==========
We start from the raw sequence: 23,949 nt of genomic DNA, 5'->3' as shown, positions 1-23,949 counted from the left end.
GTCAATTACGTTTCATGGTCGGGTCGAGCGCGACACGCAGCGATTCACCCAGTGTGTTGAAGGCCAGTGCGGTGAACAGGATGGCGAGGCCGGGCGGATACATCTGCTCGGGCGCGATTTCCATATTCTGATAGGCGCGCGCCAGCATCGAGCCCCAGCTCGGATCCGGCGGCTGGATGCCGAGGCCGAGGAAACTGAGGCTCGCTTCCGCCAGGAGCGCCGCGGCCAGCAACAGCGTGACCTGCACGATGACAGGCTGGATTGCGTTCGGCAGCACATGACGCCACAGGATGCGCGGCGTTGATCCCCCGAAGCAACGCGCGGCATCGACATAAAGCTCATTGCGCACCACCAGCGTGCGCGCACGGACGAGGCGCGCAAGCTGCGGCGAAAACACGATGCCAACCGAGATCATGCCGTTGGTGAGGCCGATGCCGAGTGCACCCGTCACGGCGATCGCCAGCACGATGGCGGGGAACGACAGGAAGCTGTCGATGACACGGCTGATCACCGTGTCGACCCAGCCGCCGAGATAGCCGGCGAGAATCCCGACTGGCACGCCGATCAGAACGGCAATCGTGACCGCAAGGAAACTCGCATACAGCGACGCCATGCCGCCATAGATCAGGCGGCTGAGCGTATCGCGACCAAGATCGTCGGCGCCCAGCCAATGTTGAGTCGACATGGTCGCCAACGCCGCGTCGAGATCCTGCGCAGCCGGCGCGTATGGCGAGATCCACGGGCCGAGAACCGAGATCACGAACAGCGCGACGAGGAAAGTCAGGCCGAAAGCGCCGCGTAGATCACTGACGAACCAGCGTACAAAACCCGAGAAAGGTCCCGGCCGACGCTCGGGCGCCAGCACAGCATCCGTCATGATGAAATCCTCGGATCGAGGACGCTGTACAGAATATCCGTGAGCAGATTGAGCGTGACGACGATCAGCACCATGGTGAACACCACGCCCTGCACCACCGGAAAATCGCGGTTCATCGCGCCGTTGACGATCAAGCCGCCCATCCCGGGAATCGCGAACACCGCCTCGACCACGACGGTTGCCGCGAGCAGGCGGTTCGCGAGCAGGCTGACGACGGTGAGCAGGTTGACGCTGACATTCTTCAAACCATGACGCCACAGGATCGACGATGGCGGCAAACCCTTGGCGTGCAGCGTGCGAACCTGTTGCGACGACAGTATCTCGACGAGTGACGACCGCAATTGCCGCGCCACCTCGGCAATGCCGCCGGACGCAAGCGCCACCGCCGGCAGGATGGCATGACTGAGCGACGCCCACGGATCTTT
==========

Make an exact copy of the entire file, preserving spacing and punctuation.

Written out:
We start from the raw sequence: 23,949 nt of genomic DNA, 5'->3' as shown, positions 1-23,949 counted from the left end.
GTCAATTACGTTTCATGGTCGGGTCGAGCGCGACACGCAGCGATTCACCCAGTGTGTTGAAGGCCAGTGCGGTGAACAGGATGGCGAGGCCGGGCGGATACATCTGCTCGGGCGCGATTTCCATATTCTGATAGGCGCGCGCCAGCATCGAGCCCCAGCTCGGATCCGGCGGCTGGATGCCGAGGCCGAGGAAACTGAGGCTCGCTTCCGCCAGGAGCGCCGCGGCCAGCAACAGCGTGACCTGCACGATGACAGGCTGGATTGCGTTCGGCAGCACATGACGCCACAGGATGCGCGGCGTTGATCCCCCGAAGCAACGCGCGGCATCGACATAAAGCTCATTGCGCACCACCAGCGTGCGCGCACGGACGAGGCGCGCAAGCTGCGGCGAAAACACGATGCCAACCGAGATCATGCCGTTGGTGAGGCCGATGCCGAGTGCACCCGTCACGGCGATCGCCAGCACGATGGCGGGGAACGACAGGAAGCTGTCGATGACACGGCTGATCACCGTGTCGACCCAGCCGCCGAGATAGCCGGCGAGAATCCCGACTGGCACGCCGATCAGAACGGCAATCGTGACCGCAAGGAAACTCGCATACAGCGACGCCATGCCGCCATAGATCAGGCGGCTGAGCGTATCGCGACCAAGATCGTCGGCGCCCAGCCAATGTTGAGTCGACATGGTCGCCAACGCCGCGTCGAGATCCTGCGCAGCCGGCGCGTATGGCGAGATCCACGGGCCGAGAACCGAGATCACGAACAGCGCGACGAGGAAAGTCAGGCCGAAAGCGCCGCGTAGATCACTGACGAACCAGCGTACAAAACCCGAGAAAGGTCCCGGCCGACGCTCGGGCGCCAGCACAGCATCCGTCATGATGAAATCCTCGGATCGAGGACGCTGTACAGAATATCCGTGAGCAGATTGAGCGTGACGACGATCAGCACCATGGTGAACACCACGCCCTGCACCACCGGAAAATCGCGGTTCATCGCGCCGTTGACGATCAAGCCGCCCATCCCGGGAATCGCGAACACCGCCTCGACCACGACGGTTGCCGCGAGCAGGCGGTTCGCGAGCAGGCTGACGACGGTGAGCAGGTTGACGCTGACATTCTTCAAACCATGACGCCACAGGATCGACGATGGCGGCAAACCCTTGGCGTGCAGCGTGCGAACCTGTTGCGACGACAGTATCTCGACGAGTGACGACCGCAATTGCCGCGCCACCTCGGCAATGCCGCCGGACGCAAGCGCCACCGCCGGCAGGATGGCATGACTGAGCGACGCCCACGGATCTTT